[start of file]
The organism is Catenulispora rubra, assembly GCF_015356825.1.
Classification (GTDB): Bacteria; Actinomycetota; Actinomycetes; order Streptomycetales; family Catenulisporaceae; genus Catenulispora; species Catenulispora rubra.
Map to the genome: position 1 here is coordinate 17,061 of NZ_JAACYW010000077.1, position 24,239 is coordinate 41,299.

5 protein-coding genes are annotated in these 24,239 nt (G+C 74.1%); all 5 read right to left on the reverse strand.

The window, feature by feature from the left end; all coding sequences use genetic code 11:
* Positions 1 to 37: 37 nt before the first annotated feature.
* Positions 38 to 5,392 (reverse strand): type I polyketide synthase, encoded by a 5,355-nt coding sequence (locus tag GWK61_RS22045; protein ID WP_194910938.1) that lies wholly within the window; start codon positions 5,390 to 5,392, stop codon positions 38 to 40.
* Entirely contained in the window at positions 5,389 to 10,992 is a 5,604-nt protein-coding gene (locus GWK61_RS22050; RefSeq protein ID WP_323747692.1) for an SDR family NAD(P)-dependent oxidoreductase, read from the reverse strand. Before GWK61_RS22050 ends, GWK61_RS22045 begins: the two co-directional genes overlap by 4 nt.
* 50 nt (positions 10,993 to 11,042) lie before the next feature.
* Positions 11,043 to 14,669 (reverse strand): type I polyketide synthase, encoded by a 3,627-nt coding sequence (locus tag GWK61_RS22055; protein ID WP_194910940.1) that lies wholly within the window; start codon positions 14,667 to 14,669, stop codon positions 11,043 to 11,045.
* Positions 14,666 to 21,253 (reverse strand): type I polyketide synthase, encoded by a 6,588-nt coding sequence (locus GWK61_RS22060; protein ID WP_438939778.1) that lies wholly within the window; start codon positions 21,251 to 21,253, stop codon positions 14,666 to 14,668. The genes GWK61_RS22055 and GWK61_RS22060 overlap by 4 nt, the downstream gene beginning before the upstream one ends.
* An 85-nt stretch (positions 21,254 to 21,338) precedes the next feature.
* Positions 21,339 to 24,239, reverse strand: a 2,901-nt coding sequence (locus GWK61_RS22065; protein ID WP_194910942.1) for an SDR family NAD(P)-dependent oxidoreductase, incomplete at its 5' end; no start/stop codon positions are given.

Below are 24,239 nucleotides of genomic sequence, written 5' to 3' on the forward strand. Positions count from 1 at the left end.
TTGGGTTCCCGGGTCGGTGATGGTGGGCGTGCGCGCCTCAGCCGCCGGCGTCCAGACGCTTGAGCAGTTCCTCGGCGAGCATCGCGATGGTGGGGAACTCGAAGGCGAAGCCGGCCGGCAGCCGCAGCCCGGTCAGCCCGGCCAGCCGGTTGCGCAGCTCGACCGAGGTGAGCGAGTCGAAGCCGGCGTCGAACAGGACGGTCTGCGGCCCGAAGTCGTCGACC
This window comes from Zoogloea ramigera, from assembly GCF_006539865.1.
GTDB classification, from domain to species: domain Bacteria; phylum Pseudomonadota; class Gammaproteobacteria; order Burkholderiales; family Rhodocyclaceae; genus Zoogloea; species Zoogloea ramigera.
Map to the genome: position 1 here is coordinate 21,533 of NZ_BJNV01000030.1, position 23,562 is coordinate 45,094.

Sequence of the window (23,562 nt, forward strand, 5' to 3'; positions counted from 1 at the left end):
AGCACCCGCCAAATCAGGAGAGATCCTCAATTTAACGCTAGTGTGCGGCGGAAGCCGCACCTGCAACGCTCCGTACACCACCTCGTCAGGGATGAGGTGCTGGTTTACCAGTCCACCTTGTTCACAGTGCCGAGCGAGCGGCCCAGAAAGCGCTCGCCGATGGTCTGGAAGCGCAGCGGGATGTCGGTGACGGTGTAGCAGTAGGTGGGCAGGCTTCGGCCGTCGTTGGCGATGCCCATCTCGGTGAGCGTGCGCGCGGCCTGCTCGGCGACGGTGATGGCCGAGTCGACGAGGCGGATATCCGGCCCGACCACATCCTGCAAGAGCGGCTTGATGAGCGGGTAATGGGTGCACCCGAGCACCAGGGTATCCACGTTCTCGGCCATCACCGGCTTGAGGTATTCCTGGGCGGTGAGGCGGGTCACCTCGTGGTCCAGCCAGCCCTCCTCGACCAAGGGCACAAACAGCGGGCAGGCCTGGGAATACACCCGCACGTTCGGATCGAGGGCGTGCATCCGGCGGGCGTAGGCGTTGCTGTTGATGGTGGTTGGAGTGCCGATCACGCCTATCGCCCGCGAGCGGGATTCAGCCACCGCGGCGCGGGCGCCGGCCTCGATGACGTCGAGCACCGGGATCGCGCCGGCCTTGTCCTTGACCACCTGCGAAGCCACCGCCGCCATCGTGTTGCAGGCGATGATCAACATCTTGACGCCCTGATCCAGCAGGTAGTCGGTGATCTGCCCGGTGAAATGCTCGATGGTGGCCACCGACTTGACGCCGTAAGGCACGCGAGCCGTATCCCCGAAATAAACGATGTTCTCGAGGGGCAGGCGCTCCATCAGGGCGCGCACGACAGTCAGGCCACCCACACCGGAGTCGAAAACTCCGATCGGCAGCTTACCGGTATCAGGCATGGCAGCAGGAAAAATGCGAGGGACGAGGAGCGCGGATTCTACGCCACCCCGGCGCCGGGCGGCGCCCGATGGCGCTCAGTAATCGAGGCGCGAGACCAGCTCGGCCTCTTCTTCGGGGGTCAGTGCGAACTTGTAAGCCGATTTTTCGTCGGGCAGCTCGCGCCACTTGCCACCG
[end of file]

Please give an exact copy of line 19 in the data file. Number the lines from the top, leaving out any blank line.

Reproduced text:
Sequence of the window (23,562 nt, forward strand, 5' to 3'; positions counted from 1 at the left end):